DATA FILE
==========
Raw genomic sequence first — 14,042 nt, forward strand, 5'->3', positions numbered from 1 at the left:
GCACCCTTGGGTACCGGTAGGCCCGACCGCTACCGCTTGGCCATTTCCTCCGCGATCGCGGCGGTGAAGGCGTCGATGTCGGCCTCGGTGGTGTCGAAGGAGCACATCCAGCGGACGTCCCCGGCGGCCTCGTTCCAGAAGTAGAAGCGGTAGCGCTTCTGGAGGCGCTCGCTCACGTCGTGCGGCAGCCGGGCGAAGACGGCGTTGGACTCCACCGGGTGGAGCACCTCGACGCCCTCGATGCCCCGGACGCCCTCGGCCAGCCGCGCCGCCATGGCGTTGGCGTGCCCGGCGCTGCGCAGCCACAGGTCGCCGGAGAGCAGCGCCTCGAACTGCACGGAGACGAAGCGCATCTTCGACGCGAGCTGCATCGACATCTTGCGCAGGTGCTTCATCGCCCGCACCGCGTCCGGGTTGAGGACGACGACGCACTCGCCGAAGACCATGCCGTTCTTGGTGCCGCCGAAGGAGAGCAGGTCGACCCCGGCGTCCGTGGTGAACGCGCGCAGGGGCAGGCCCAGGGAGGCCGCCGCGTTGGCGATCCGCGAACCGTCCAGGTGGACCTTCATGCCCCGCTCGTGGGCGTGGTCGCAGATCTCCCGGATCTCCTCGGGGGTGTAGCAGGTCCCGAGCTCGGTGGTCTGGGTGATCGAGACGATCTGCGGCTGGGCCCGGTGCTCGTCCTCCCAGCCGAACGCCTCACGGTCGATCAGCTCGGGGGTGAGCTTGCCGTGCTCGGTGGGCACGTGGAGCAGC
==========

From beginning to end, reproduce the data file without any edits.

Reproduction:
Raw genomic sequence first — 14,042 nt, forward strand, 5'->3', positions numbered from 1 at the left:
GCACCCTTGGGTACCGGTAGGCCCGACCGCTACCGCTTGGCCATTTCCTCCGCGATCGCGGCGGTGAAGGCGTCGATGTCGGCCTCGGTGGTGTCGAAGGAGCACATCCAGCGGACGTCCCCGGCGGCCTCGTTCCAGAAGTAGAAGCGGTAGCGCTTCTGGAGGCGCTCGCTCACGTCGTGCGGCAGCCGGGCGAAGACGGCGTTGGACTCCACCGGGTGGAGCACCTCGACGCCCTCGATGCCCCGGACGCCCTCGGCCAGCCGCGCCGCCATGGCGTTGGCGTGCCCGGCGCTGCGCAGCCACAGGTCGCCGGAGAGCAGCGCCTCGAACTGCACGGAGACGAAGCGCATCTTCGACGCGAGCTGCATCGACATCTTGCGCAGGTGCTTCATCGCCCGCACCGCGTCCGGGTTGAGGACGACGACGCACTCGCCGAAGACCATGCCGTTCTTGGTGCCGCCGAAGGAGAGCAGGTCGACCCCGGCGTCCGTGGTGAACGCGCGCAGGGGCAGGCCCAGGGAGGCCGCCGCGTTGGCGATCCGCGAACCGTCCAGGTGGACCTTCATGCCCCGCTCGTGGGCGTGGTCGCAGATCTCCCGGATCTCCTCGGGGGTGTAGCAGGTCCCGAGCTCGGTGGTCTGGGTGATCGAGACGATCTGCGGCTGGGCCCGGTGCTCGTCCTCCCAGCCGAACGCCTCACGGTCGATCAGCTCGGGGGTGAGCTTGCCGTGCTCGGTGGGCACGTGGAGCAGC